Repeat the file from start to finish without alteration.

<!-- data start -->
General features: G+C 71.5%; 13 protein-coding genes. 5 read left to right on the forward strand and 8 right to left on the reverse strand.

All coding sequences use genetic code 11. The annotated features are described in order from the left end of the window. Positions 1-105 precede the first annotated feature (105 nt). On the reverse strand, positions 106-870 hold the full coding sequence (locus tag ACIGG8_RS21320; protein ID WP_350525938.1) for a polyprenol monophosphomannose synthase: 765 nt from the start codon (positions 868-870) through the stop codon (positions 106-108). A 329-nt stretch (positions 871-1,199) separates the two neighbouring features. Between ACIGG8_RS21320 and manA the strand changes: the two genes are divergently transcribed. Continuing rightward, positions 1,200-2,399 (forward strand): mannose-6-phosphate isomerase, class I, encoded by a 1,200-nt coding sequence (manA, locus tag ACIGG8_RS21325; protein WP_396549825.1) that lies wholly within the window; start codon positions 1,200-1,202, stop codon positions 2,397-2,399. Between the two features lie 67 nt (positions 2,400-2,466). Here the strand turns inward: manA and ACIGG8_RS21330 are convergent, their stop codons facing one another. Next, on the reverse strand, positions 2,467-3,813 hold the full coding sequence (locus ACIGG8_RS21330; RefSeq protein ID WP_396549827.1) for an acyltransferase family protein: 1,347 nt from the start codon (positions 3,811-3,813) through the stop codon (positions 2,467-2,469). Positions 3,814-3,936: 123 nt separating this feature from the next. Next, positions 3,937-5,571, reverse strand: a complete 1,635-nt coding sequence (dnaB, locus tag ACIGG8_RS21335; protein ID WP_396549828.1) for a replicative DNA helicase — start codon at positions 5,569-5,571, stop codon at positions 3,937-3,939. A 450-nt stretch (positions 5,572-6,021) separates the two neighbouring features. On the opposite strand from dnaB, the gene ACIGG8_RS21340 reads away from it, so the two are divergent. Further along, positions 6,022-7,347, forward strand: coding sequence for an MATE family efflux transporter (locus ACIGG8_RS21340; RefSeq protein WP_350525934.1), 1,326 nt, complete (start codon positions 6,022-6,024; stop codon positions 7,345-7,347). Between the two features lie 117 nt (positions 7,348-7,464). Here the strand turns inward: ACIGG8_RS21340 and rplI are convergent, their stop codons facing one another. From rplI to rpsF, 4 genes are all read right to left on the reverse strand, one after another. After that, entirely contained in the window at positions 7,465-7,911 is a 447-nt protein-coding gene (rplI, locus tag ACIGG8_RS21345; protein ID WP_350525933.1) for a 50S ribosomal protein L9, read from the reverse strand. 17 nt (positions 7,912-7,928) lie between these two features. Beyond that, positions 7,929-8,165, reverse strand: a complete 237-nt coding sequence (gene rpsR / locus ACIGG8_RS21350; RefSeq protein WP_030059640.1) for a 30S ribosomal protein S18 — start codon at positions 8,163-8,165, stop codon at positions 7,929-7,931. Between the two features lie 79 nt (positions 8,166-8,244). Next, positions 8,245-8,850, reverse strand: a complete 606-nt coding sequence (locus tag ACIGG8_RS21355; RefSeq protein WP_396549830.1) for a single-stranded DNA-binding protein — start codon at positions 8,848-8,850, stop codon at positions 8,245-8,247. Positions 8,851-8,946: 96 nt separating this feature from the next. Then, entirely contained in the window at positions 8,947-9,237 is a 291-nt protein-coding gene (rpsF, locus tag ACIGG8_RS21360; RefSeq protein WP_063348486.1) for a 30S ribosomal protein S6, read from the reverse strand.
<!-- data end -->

General features: G+C 71.5%; 13 protein-coding genes. 5 read left to right on the forward strand and 8 right to left on the reverse strand.

All coding sequences use genetic code 11. The annotated features are described in order from the left end of the window. Positions 1-105 precede the first annotated feature (105 nt). On the reverse strand, positions 106-870 hold the full coding sequence (locus tag ACIGG8_RS21320; protein ID WP_350525938.1) for a polyprenol monophosphomannose synthase: 765 nt from the start codon (positions 868-870) through the stop codon (positions 106-108). A 329-nt stretch (positions 871-1,199) separates the two neighbouring features. Between ACIGG8_RS21320 and manA the strand changes: the two genes are divergently transcribed. Continuing rightward, positions 1,200-2,399 (forward strand): mannose-6-phosphate isomerase, class I, encoded by a 1,200-nt coding sequence (manA, locus tag ACIGG8_RS21325; protein WP_396549825.1) that lies wholly within the window; start codon positions 1,200-1,202, stop codon positions 2,397-2,399. Between the two features lie 67 nt (positions 2,400-2,466). Here the strand turns inward: manA and ACIGG8_RS21330 are convergent, their stop codons facing one another. Next, on the reverse strand, positions 2,467-3,813 hold the full coding sequence (locus ACIGG8_RS21330; RefSeq protein ID WP_396549827.1) for an acyltransferase family protein: 1,347 nt from the start codon (positions 3,811-3,813) through the stop codon (positions 2,467-2,469). Positions 3,814-3,936: 123 nt separating this feature from the next. Next, positions 3,937-5,571, reverse strand: a complete 1,635-nt coding sequence (dnaB, locus tag ACIGG8_RS21335; protein ID WP_396549828.1) for a replicative DNA helicase — start codon at positions 5,569-5,571, stop codon at positions 3,937-3,939. A 450-nt stretch (positions 5,572-6,021) separates the two neighbouring features. On the opposite strand from dnaB, the gene ACIGG8_RS21340 reads away from it, so the two are divergent. Further along, positions 6,022-7,347, forward strand: coding sequence for an MATE family efflux transporter (locus ACIGG8_RS21340; RefSeq protein WP_350525934.1), 1,326 nt, complete (start codon positions 6,022-6,024; stop codon positions 7,345-7,347). Between the two features lie 117 nt (positions 7,348-7,464). Here the strand turns inward: ACIGG8_RS21340 and rplI are convergent, their stop codons facing one another. From rplI to rpsF, 4 genes are all read right to left on the reverse strand, one after another. After that, entirely contained in the window at positions 7,465-7,911 is a 447-nt protein-coding gene (rplI, locus tag ACIGG8_RS21345; protein ID WP_350525933.1) for a 50S ribosomal protein L9, read from the reverse strand. 17 nt (positions 7,912-7,928) lie between these two features. Beyond that, positions 7,929-8,165, reverse strand: a complete 237-nt coding sequence (gene rpsR / locus ACIGG8_RS21350; RefSeq protein WP_030059640.1) for a 30S ribosomal protein S18 — start codon at positions 8,163-8,165, stop codon at positions 7,929-7,931. Between the two features lie 79 nt (positions 8,166-8,244). Next, positions 8,245-8,850, reverse strand: a complete 606-nt coding sequence (locus tag ACIGG8_RS21355; RefSeq protein WP_396549830.1) for a single-stranded DNA-binding protein — start codon at positions 8,848-8,850, stop codon at positions 8,245-8,247. Positions 8,851-8,946: 96 nt separating this feature from the next. Then, entirely contained in the window at positions 8,947-9,237 is a 291-nt protein-coding gene (rpsF, locus tag ACIGG8_RS21360; RefSeq protein WP_063348486.1) for a 30S ribosomal protein S6, read from the reverse strand.